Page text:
It was meant to be a light-hearted attempt to sell garden furniture in the UK.
But advertisers working for the Swedish furniture giant Ikea clearly underestimated the sensitivities of British gnome lovers.
When their TV campaign showed a line up of the garden ornaments being systematically destroyed, they received dozens of angry complaints.
The advert shows a family replacing their old garden decorations with new products from Ikea.
Angered at plans to eradicate them from the garden, the gnomes launch a revenge attack.
But they are thwarted by the couple - who find increasingly violent ways to kill them off.
Some are shattered into thousands of pieces by a well-aimed jet from a power hose while others are gathered in a hammock and smashed against a garden fence.
One scene sees a heartbroken gnome standing over a fallen friend with a tear running down his cheek.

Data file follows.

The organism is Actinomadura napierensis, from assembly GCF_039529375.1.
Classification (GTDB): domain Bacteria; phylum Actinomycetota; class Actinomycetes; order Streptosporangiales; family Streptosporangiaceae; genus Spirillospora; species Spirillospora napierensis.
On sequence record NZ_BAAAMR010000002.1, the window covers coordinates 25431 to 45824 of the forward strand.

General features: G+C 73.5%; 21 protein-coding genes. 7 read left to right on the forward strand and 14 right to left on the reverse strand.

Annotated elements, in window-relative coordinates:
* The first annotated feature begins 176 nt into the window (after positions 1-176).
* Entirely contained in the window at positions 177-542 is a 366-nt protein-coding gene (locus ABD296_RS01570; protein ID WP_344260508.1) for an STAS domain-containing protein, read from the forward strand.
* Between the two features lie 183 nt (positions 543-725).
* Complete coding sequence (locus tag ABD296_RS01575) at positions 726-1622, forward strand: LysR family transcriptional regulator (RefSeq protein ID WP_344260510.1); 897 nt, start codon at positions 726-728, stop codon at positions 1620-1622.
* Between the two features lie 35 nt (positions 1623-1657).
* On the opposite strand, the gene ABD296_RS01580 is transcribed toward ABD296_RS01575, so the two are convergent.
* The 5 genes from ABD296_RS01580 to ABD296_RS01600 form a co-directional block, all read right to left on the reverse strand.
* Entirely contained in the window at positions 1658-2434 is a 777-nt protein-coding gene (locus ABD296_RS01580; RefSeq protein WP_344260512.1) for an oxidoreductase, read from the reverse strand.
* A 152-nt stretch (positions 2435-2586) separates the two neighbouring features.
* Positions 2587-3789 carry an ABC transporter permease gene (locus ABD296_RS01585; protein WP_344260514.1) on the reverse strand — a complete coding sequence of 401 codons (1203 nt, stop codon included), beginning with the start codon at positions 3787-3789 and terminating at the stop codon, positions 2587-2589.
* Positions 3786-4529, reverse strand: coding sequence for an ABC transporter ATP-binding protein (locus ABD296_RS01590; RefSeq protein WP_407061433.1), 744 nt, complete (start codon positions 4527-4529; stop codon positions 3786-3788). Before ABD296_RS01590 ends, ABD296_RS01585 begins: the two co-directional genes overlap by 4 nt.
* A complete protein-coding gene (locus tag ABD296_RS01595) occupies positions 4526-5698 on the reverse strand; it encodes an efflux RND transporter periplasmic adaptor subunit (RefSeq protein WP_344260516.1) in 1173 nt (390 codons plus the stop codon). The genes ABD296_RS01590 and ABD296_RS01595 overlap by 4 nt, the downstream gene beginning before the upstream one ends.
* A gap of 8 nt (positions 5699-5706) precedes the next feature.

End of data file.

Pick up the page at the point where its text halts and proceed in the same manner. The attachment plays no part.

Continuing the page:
The ad finishes with the tagline: "Make more of your garden. Say no to gnomes."
However the company found themselves on the end of an unlikely backlash - after affronted viewers picked up the phone to criticise the "violent" attack.
Around 50 people rang the UK Advertising Standards Authority (ASA) to complain about the ad's 'frightening and unsuitable' content.
An ASA spokesman said they realised some people found the images distressing. However he said the ASA would not be taking further action. "We do not share the view that it would encourage violence, condone anti-social behaviour or upset children," he said.
Last night Dr Twigs Way, a garden gnome expert, said: "Gnomes have always played a large and happy part in populating our green spaces.
"People like to make out that they're naff and tacky, but they are a lucky charm, which are now loved worldwide. The advert was bound to cause uproar. After all, we are a nation of gnome lovers. If I were Ikea I'd be worried. Beware the revenge of the little folk.'
Ikea's marketing manager Peter Wright said: "We believe that the advert takes a light-hearted approach.
"We can confirm that no gnomes were harmed in the making of the advert, thanks to clever CGI post-production and some brave stunt doubles."
- THE DAILY MAIL